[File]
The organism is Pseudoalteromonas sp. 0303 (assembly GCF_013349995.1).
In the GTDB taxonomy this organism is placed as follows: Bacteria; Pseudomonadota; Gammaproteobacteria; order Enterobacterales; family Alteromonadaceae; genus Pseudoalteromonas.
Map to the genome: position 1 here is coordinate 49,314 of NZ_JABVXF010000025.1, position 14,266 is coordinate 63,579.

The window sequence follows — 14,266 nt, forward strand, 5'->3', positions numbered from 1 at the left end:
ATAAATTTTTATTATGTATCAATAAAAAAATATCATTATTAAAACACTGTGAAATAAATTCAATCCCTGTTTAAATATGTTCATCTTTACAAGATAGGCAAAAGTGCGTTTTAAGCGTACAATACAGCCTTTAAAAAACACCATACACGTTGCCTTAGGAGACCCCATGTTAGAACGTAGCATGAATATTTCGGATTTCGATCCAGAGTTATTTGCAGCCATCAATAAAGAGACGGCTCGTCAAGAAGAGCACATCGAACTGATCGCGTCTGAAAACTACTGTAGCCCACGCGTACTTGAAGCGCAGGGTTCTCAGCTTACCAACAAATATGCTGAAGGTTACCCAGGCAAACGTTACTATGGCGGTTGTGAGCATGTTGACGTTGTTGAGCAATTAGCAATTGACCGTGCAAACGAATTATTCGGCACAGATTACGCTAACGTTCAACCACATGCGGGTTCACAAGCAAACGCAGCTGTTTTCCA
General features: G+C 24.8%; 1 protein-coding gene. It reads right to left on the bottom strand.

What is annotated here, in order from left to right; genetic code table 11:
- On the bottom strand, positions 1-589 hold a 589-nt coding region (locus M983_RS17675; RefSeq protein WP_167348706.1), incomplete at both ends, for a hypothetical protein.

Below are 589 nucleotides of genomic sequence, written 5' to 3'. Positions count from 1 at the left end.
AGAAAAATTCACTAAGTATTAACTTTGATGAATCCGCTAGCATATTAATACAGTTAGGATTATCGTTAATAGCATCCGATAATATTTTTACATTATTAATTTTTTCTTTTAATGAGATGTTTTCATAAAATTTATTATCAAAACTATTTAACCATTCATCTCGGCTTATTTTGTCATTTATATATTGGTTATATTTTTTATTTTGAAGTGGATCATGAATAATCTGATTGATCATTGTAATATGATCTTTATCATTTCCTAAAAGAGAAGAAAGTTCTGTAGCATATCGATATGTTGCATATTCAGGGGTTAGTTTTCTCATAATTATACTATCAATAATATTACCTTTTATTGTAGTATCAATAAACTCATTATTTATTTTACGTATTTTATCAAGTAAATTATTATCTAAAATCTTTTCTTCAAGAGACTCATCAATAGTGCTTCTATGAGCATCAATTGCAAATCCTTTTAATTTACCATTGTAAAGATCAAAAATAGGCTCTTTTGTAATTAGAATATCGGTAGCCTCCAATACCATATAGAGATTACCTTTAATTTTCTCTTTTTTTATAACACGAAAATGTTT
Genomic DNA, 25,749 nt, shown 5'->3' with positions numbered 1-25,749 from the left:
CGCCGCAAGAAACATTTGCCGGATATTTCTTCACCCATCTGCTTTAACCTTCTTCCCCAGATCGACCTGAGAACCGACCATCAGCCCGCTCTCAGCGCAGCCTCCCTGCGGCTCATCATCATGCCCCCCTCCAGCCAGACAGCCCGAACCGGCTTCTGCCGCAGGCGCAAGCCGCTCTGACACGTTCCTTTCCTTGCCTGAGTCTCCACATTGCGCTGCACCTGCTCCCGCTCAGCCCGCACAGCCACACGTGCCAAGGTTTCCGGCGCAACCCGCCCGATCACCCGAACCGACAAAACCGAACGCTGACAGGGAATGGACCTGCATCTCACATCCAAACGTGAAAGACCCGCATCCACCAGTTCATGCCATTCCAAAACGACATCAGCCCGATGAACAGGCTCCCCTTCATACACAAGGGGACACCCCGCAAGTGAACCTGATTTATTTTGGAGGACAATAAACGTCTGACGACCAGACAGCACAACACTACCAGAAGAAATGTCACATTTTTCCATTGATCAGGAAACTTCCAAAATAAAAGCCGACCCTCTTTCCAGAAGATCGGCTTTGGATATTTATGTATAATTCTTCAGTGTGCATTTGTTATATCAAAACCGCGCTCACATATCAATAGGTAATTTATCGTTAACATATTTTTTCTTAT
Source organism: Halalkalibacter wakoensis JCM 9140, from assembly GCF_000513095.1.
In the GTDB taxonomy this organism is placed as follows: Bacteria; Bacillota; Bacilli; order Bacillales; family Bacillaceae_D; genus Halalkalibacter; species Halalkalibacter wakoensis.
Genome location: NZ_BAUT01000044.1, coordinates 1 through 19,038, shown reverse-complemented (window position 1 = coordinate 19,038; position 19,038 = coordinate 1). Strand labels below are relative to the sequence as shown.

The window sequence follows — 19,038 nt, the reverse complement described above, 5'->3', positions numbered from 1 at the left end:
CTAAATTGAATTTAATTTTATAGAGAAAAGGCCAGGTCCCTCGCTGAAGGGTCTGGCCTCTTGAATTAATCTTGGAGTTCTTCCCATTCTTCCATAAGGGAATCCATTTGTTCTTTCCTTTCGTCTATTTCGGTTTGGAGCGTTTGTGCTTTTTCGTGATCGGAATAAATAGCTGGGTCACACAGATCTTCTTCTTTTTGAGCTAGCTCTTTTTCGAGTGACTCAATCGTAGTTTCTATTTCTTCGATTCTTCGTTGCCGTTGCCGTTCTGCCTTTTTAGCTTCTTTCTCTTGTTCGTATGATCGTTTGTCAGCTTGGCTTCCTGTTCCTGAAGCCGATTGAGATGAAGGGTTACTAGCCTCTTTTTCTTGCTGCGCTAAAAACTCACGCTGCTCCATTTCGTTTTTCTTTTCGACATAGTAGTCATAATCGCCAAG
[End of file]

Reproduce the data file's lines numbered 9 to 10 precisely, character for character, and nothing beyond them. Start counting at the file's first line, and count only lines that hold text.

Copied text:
Below are 589 nucleotides of genomic sequence, written 5' to 3'. Positions count from 1 at the left end.
AGAAAAATTCACTAAGTATTAACTTTGATGAATCCGCTAGCATATTAATACAGTTAGGATTATCGTTAATAGCATCCGATAATATTTTTACATTATTAATTTTTTCTTTTAATGAGATGTTTTCATAAAATTTATTATCAAAACTATTTAACCATTCATCTCGGCTTATTTTGTCATTTATATATTGGTTATATTTTTTATTTTGAAGTGGATCATGAATAATCTGATTGATCATTGTAATATGATCTTTATCATTTCCTAAAAGAGAAGAAAGTTCTGTAGCATATCGATATGTTGCATATTCAGGGGTTAGTTTTCTCATAATTATACTATCAATAATATTACCTTTTATTGTAGTATCAATAAACTCATTATTTATTTTACGTATTTTATCAAGTAAATTATTATCTAAAATCTTTTCTTCAAGAGACTCATCAATAGTGCTTCTATGAGCATCAATTGCAAATCCTTTTAATTTACCATTGTAAAGATCAAAAATAGGCTCTTTTGTAATTAGAATATCGGTAGCCTCCAATACCATATAGAGATTACCTTTAATTTTCTCTTTTTTTATAACACGAAAATGTTT